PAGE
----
Hope4Peyton header image

Friday….the new Monday!

Peyton narced me out the minute we walked in the door. After Taylor’s viewing she and I went to get a bite to eat and then stopped by to see a friend who never fails to perk me up. I was feeling a little more put together by the time we got home and as soon as we got in the house she ran up to Pete and says:

“Taylor was sleeping! And she wouldn’t wake up! She was sleeping a long time. She wouldn’t wake up forever! And Mommy was really sad.”

I started to cry all over again when Pete hugged me, just letting the pain I was feeling creep out little by little. I tried not to do it at the viewing because I didn’t want to freak out the baby, but I needed to let those tears out.

The viewing was so emotional. Taylor looked beautiful with her Tampa Bay Lightning jersey and special stuffed animals lying beside her. Everywhere you looked were pictures of the family, Taylor and Jordan at all ages and a there was a video of family pictures that scrolled through their years of memories. Mary Kay, Cary and Jordan were so composed and peaceful, it was good to see them so together and calm. I can’t imagine how hard it must have been for them to be there receiving all the visitors and seeing all the tears, but they were smiling and sharing stories of the girls. Jordan was with her friends most of the time I saw her, she was smiling and talking, taking comfort in the love that surrounded her.

Taking Peyton to the viewing was sort of like taking the bull into the china shop. If you don’t know Mr. Bean…well, you’re missing out on one of life’s great funnies….if you are familiar with him, that was what she was like!…she was a mess. She kept trying to get the balloons they had all over the place, she knocked over a picture of Taylor in one of her attempts….she wanted to crawl on the table to smell the flowers (which was a fake arrangement anyway!)…she kept asking if we could change the channel to Nickelodeon (on the TV that was showing the video of the family pictures) and she ran from pew to pew rearranging the Kleenex boxes. I finally decided that she was going to somehow get us thrown out if we didn’t leave gracefully, so we made our goodbyes.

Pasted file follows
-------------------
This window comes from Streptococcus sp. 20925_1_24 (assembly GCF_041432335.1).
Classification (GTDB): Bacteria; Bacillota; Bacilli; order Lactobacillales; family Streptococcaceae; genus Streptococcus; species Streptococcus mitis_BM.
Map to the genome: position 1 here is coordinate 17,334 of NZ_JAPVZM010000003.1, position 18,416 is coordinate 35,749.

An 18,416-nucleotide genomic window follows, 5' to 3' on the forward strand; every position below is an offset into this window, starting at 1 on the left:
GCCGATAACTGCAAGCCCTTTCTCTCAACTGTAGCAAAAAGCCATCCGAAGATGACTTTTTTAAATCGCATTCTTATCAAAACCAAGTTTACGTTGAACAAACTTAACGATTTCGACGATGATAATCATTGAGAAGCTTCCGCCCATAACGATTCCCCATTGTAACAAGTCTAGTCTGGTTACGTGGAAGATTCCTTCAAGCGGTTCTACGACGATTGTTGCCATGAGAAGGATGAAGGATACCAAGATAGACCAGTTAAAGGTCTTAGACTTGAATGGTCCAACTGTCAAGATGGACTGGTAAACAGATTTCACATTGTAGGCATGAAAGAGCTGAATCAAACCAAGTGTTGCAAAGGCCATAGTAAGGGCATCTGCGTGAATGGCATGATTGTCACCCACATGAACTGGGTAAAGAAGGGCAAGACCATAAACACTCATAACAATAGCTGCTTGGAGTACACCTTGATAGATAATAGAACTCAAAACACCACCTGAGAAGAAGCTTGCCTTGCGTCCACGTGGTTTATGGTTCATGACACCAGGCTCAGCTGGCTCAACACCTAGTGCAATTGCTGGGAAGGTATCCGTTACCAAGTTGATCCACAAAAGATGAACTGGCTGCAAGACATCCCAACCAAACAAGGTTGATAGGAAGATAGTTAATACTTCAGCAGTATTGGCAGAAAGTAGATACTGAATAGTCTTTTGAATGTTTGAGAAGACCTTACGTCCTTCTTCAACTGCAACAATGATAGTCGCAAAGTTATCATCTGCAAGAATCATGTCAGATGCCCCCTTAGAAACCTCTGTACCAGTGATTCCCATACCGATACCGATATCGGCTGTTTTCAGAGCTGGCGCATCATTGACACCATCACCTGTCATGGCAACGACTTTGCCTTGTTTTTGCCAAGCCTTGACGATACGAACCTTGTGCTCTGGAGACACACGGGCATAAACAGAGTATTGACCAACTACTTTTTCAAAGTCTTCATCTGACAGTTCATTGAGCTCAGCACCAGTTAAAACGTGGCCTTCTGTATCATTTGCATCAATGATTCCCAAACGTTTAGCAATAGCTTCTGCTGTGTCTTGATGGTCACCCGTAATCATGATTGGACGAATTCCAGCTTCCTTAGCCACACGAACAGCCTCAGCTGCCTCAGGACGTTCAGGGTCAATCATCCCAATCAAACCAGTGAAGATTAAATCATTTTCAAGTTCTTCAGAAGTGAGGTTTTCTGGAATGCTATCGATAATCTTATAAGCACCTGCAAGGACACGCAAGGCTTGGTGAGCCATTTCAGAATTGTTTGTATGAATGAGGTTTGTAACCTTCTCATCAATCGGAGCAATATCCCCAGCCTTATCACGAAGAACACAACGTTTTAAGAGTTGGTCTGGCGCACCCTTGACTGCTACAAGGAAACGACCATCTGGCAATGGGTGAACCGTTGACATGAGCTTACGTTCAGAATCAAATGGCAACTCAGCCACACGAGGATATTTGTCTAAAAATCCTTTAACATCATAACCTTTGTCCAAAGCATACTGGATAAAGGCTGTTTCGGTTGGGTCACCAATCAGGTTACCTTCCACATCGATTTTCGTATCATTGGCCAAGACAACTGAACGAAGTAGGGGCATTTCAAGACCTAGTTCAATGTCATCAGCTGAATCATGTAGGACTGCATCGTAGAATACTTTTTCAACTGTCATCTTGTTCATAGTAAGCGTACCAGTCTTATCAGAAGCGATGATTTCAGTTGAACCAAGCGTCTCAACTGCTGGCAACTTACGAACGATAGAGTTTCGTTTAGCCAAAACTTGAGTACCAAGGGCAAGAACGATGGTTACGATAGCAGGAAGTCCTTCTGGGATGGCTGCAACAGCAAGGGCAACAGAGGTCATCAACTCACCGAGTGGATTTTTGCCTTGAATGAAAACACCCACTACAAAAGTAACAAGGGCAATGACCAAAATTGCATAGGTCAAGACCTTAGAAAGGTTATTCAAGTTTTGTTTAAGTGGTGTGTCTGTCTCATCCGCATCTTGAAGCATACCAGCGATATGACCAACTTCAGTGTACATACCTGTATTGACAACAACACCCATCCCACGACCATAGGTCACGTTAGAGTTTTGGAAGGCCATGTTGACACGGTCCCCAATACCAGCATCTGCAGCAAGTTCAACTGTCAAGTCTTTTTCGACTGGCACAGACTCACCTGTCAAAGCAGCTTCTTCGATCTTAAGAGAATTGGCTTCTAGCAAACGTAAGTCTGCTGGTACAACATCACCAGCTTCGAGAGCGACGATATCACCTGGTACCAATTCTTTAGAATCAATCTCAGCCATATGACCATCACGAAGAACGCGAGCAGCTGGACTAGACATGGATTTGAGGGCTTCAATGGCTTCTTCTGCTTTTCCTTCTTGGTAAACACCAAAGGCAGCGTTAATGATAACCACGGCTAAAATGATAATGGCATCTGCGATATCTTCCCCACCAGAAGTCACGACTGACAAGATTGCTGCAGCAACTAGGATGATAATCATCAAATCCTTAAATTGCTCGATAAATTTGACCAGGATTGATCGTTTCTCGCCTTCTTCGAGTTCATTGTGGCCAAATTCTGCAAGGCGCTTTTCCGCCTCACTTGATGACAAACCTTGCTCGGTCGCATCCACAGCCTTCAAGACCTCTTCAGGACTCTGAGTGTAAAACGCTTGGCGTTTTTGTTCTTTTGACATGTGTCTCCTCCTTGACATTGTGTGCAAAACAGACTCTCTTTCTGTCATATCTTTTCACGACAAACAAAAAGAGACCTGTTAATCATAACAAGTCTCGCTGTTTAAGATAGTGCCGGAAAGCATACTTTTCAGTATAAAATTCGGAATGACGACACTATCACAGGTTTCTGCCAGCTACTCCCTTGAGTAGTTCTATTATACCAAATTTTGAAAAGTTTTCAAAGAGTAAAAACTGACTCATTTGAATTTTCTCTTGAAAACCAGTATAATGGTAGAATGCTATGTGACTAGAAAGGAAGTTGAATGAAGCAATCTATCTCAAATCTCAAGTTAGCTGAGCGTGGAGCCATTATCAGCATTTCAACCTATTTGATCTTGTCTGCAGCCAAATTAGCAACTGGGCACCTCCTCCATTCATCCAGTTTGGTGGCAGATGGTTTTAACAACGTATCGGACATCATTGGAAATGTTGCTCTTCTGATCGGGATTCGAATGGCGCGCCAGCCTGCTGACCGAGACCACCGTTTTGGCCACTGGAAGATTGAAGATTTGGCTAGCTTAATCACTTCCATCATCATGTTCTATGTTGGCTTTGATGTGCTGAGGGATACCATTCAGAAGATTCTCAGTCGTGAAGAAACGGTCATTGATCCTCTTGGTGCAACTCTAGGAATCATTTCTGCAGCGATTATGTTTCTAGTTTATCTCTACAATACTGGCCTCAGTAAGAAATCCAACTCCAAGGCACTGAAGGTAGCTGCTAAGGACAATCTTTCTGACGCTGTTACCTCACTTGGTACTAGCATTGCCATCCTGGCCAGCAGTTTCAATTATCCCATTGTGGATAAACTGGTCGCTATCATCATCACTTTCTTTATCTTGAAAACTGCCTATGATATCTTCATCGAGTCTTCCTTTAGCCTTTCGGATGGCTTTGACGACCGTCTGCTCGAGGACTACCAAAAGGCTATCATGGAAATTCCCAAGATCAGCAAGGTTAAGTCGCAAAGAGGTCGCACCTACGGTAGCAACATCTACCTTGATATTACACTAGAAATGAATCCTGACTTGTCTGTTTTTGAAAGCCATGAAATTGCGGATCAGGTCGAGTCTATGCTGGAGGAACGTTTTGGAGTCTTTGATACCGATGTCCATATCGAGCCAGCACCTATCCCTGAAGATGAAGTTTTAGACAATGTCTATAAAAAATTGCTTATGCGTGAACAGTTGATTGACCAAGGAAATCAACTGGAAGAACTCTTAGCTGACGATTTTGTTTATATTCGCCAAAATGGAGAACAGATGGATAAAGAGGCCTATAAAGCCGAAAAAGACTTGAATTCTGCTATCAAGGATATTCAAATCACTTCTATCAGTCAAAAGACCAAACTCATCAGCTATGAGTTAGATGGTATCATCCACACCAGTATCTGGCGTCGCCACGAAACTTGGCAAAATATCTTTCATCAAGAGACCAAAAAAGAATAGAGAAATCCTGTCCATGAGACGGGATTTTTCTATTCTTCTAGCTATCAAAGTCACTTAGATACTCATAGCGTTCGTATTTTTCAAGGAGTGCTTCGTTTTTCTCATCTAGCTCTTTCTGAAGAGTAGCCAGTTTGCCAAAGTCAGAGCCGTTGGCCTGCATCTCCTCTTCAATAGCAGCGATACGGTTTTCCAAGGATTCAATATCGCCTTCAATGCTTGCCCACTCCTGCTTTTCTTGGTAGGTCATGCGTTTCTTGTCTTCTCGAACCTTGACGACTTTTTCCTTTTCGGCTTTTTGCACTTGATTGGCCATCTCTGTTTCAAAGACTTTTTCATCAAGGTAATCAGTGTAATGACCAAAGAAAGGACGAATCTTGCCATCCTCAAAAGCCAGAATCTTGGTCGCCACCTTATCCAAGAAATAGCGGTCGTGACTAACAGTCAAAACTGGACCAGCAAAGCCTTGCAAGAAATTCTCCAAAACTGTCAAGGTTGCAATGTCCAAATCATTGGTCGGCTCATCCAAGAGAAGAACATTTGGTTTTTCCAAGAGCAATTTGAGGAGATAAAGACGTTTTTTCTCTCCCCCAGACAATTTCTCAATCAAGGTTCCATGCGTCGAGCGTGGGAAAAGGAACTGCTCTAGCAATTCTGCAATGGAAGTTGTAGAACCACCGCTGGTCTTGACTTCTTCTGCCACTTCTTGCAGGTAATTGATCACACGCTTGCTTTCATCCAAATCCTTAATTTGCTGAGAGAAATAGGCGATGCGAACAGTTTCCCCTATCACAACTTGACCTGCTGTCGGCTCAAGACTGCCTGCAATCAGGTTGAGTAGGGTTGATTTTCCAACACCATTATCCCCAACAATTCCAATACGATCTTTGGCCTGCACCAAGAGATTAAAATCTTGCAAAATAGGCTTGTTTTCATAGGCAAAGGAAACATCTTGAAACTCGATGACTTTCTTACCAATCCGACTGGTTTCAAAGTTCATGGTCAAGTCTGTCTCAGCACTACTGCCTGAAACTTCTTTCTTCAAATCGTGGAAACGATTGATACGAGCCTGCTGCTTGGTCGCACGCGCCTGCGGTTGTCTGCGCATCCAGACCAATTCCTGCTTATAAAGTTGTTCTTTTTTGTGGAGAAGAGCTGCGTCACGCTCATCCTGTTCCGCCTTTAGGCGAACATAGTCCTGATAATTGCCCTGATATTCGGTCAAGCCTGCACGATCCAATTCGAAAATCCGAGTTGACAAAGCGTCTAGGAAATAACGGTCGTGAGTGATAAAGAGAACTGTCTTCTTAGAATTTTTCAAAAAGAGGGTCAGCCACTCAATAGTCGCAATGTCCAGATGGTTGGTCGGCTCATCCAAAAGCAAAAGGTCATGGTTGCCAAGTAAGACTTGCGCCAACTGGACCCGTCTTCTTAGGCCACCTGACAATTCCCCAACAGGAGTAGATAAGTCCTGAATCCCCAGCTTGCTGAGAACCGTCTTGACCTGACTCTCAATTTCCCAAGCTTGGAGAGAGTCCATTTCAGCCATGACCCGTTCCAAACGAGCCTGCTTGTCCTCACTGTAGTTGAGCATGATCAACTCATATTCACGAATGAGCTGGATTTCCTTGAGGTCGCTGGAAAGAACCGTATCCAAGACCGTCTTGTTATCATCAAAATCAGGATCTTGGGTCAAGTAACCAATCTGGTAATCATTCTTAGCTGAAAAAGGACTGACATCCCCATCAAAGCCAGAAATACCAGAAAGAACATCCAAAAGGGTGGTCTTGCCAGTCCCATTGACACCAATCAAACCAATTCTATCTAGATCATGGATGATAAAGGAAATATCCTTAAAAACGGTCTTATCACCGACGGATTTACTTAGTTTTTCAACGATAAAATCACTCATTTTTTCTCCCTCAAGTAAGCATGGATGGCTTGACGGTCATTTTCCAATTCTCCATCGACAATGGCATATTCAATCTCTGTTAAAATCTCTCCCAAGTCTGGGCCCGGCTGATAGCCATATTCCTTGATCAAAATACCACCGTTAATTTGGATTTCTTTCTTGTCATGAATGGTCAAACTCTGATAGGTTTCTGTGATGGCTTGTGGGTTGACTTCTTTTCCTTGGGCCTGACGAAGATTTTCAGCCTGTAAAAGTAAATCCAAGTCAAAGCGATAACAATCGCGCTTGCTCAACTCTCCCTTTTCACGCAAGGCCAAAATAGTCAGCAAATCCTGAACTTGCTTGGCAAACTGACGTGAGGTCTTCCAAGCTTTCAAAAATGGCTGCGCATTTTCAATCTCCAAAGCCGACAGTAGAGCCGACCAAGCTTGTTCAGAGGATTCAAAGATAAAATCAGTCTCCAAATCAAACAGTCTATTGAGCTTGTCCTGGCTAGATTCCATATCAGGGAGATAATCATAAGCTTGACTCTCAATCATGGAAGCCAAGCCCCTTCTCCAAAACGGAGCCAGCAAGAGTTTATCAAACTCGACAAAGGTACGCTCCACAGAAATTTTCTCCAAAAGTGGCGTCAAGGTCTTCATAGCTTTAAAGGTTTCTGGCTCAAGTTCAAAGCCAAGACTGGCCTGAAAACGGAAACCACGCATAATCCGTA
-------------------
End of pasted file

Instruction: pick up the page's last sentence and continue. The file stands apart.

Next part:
There were several people there that have been following Peyton’s story via this blog and came up to introduce themselves. It was nice to put faces with names of people who’ve left sweet, encouraging messages for us. Mary Kay had posted that Taylor loved butterflies, there were butterfly and dragonfly balloons everywhere and I had put Peyton in a sweet little white dress that has purple butterflies on it, a white headband with butterflies on it and her shoes always have butterflies on them.

I am just continuing to pray that Taylor has found her ultimate happiness in Heaven and that her family finds peace with their life without her.

Angela Powell and I had a long talk today about the reality of cancer. She was frustrated with the fact that the risk for secondary cancers is so high in pediatric leukemia patients. We talked about how the phrase “80% cure rate” is a lie. Cancer stinks and there is absolutely no way to pretty up. The phrase that I read all the time is that ALL leukemia is “the most common and most curable form of pediatric cancer”. That just means that the cure rates for other cancers reallllllllly stinks! She said “What’s the use of going through all this treatment if they’re just going to get cancer again anyway!” Oh do I understand her frustration and fear.